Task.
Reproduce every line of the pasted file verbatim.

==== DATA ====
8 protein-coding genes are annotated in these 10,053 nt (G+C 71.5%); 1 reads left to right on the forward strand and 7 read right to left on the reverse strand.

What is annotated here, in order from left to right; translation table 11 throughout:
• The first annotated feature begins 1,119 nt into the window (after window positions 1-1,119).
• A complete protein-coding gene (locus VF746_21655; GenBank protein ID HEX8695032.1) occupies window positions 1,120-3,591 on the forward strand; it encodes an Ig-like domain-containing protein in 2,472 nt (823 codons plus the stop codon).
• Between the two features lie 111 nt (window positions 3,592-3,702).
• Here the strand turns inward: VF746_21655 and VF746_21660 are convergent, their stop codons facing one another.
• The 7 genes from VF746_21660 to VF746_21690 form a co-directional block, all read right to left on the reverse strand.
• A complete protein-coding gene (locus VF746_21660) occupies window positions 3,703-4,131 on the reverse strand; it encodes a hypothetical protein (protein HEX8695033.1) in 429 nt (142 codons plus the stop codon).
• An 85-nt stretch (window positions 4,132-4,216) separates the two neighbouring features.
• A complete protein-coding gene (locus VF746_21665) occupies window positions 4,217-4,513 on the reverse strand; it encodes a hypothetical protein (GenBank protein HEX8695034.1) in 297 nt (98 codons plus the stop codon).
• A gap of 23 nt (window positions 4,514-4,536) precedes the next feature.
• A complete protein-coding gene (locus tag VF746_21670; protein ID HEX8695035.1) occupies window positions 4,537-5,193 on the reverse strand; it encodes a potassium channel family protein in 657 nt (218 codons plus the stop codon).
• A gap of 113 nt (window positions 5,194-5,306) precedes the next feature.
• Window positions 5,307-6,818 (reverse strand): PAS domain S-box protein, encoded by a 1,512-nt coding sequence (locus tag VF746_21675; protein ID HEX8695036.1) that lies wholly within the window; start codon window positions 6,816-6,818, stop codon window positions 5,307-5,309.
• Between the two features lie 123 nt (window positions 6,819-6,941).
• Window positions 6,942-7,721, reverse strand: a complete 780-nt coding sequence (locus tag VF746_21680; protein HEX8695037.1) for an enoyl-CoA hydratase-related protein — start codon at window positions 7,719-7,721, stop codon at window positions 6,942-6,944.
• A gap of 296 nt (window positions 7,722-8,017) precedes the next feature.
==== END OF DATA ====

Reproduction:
8 protein-coding genes are annotated in these 10,053 nt (G+C 71.5%); 1 reads left to right on the forward strand and 7 read right to left on the reverse strand.

What is annotated here, in order from left to right; translation table 11 throughout:
• The first annotated feature begins 1,119 nt into the window (after window positions 1-1,119).
• A complete protein-coding gene (locus VF746_21655; GenBank protein ID HEX8695032.1) occupies window positions 1,120-3,591 on the forward strand; it encodes an Ig-like domain-containing protein in 2,472 nt (823 codons plus the stop codon).
• Between the two features lie 111 nt (window positions 3,592-3,702).
• Here the strand turns inward: VF746_21655 and VF746_21660 are convergent, their stop codons facing one another.
• The 7 genes from VF746_21660 to VF746_21690 form a co-directional block, all read right to left on the reverse strand.
• A complete protein-coding gene (locus VF746_21660) occupies window positions 3,703-4,131 on the reverse strand; it encodes a hypothetical protein (protein HEX8695033.1) in 429 nt (142 codons plus the stop codon).
• An 85-nt stretch (window positions 4,132-4,216) separates the two neighbouring features.
• A complete protein-coding gene (locus VF746_21665) occupies window positions 4,217-4,513 on the reverse strand; it encodes a hypothetical protein (GenBank protein HEX8695034.1) in 297 nt (98 codons plus the stop codon).
• A gap of 23 nt (window positions 4,514-4,536) precedes the next feature.
• A complete protein-coding gene (locus tag VF746_21670; protein ID HEX8695035.1) occupies window positions 4,537-5,193 on the reverse strand; it encodes a potassium channel family protein in 657 nt (218 codons plus the stop codon).
• A gap of 113 nt (window positions 5,194-5,306) precedes the next feature.
• Window positions 5,307-6,818 (reverse strand): PAS domain S-box protein, encoded by a 1,512-nt coding sequence (locus tag VF746_21675; protein ID HEX8695036.1) that lies wholly within the window; start codon window positions 6,816-6,818, stop codon window positions 5,307-5,309.
• Between the two features lie 123 nt (window positions 6,819-6,941).
• Window positions 6,942-7,721, reverse strand: a complete 780-nt coding sequence (locus tag VF746_21680; protein HEX8695037.1) for an enoyl-CoA hydratase-related protein — start codon at window positions 7,719-7,721, stop codon at window positions 6,942-6,944.
• A gap of 296 nt (window positions 7,722-8,017) precedes the next feature.